Oh, he might have went on livin' but he made one fatal slip
When he tried to match the Ranger with the big iron on his hip
- Ray Stevens' "Ballad of the Blue Cyclone" has the narrator and his friend attend a wrestling match featuring the titular character. The friend commits this trope by throwing a chair in the ring, but it's the narrator that winds up "being put to sleep" because his friend was able to lock him out of the car. The narrator is haunted by the attack, but, instead of simply leaving the Cyclone alone, he gets the bright idea of going for revenge. He accosts the Cyclone in a bar only to realize too late that his backup split. He ends the song with the doctor scolding him.
"Boy, if you don't leave the Cyclone alone / one of these days, you ain't goin' home!"
- There's a children's song about a trio of monkeys living in the jungle who get bored one day and decide to taunt the crocodile in the river, confidant that they're too quick to be caught by him. He promptly tricks one of the monkeys into coming close, and the next verse is about the two monkeys living in the jungle who get bored and decide to taunt the crocodile. The song ends with a jungle that has no monkeys but one very full crocodile.
- Ninja Sex Party consists of one Lovable Sex Maniac and one Axe-Crazy Ninja, and for some reason the man with no powers keeps insulting the ninja. Suffice to say, Danny Sexbang has been stabbed a lot.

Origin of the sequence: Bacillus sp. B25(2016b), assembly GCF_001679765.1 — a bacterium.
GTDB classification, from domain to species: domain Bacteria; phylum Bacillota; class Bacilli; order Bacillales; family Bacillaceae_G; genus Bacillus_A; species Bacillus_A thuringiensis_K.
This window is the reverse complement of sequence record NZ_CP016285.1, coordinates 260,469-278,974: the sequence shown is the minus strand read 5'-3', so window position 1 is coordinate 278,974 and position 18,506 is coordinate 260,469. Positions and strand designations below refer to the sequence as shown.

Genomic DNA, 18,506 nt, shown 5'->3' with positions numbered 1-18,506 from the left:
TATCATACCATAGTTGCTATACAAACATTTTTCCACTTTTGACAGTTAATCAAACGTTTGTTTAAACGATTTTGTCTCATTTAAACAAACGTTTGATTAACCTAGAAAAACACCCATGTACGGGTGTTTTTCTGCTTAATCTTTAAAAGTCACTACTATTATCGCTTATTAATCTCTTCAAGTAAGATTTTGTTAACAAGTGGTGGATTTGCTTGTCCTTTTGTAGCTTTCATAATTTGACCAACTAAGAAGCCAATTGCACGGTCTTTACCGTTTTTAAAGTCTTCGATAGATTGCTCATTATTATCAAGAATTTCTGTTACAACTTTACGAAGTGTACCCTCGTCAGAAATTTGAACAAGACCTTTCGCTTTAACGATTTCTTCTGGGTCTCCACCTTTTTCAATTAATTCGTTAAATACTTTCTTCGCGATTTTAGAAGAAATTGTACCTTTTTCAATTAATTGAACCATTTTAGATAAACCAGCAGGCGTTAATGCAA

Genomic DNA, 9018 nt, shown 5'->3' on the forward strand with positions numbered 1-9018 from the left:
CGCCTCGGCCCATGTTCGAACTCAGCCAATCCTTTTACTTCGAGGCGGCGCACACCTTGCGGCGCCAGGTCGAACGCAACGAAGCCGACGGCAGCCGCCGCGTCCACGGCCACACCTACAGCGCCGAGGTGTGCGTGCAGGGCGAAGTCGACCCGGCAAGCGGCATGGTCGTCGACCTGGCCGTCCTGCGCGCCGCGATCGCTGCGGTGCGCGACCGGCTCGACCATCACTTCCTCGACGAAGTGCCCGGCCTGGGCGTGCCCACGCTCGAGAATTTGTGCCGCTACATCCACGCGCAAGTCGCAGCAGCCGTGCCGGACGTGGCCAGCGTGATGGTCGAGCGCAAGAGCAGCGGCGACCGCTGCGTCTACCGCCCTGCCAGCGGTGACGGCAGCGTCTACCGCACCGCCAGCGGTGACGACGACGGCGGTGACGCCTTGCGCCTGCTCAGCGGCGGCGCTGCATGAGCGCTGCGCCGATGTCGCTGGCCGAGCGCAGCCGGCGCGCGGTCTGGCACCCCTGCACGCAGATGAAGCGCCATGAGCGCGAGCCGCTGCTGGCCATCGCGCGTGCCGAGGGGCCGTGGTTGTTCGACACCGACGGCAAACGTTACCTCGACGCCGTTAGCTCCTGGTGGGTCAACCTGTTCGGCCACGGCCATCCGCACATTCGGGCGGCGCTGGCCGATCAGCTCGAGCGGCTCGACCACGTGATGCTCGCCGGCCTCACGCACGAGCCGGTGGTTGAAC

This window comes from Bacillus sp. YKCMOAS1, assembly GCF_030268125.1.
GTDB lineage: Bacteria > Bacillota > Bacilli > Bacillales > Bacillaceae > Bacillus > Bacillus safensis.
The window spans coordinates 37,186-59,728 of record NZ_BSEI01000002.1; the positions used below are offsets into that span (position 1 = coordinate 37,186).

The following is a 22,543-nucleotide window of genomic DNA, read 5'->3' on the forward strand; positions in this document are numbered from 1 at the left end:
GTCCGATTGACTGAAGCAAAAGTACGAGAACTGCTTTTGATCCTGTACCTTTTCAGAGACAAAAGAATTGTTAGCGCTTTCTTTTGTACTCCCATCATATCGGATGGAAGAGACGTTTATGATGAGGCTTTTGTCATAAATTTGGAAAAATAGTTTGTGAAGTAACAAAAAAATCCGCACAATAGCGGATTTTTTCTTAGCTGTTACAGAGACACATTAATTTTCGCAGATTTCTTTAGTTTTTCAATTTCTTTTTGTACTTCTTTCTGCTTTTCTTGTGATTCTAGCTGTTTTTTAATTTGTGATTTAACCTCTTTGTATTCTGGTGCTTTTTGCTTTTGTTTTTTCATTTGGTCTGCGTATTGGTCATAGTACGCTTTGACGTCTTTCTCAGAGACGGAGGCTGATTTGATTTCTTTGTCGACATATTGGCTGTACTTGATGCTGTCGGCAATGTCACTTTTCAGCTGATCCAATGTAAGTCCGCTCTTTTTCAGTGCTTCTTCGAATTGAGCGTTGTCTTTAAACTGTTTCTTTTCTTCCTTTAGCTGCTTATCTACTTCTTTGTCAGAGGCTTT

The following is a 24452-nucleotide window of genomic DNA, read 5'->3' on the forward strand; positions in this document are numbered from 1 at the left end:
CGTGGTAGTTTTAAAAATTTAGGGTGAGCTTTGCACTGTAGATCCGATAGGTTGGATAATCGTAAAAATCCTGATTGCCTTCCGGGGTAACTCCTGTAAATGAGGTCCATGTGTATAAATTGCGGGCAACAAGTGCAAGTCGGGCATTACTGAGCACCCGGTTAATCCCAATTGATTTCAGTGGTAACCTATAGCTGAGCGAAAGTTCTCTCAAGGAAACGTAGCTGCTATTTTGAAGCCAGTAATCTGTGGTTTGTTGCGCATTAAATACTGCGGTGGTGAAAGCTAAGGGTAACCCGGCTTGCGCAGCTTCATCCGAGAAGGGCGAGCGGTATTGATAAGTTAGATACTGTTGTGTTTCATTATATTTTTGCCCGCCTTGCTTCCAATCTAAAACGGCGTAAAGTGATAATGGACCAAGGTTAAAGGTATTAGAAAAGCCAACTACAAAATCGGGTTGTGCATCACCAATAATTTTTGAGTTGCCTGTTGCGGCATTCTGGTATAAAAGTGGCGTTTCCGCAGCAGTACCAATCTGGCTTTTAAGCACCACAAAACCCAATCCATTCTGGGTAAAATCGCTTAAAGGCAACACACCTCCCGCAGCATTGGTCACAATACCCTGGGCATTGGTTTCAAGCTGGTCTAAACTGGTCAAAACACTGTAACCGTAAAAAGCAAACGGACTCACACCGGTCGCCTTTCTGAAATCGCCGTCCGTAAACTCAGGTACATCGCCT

- "This Moment" by Disturbed "You're the one who kept pushing / till I made you bleed."
- In the music video for Delta Rae's Bottom of the River, a mob breaks into a woman's house and seems like they're going to lynch her, presumably for witchcraft. While she's dragged off in chains, she does not seem to despair for long; her bindings eventually disappear, and while we do not see what happens to her captors, when the camera returns to them they've been either struck down or have disappeared completely, leaving only their masks.
- Inhuman eXperience: The "genius" plan to control Tamar? Manipulate her into hating herself throughout her childhood and then set her up with a handler who "handles" her to control her further note . To paraphrase the smoldering pile of ash that used to be federal agent, they were playing with fire in a paper house.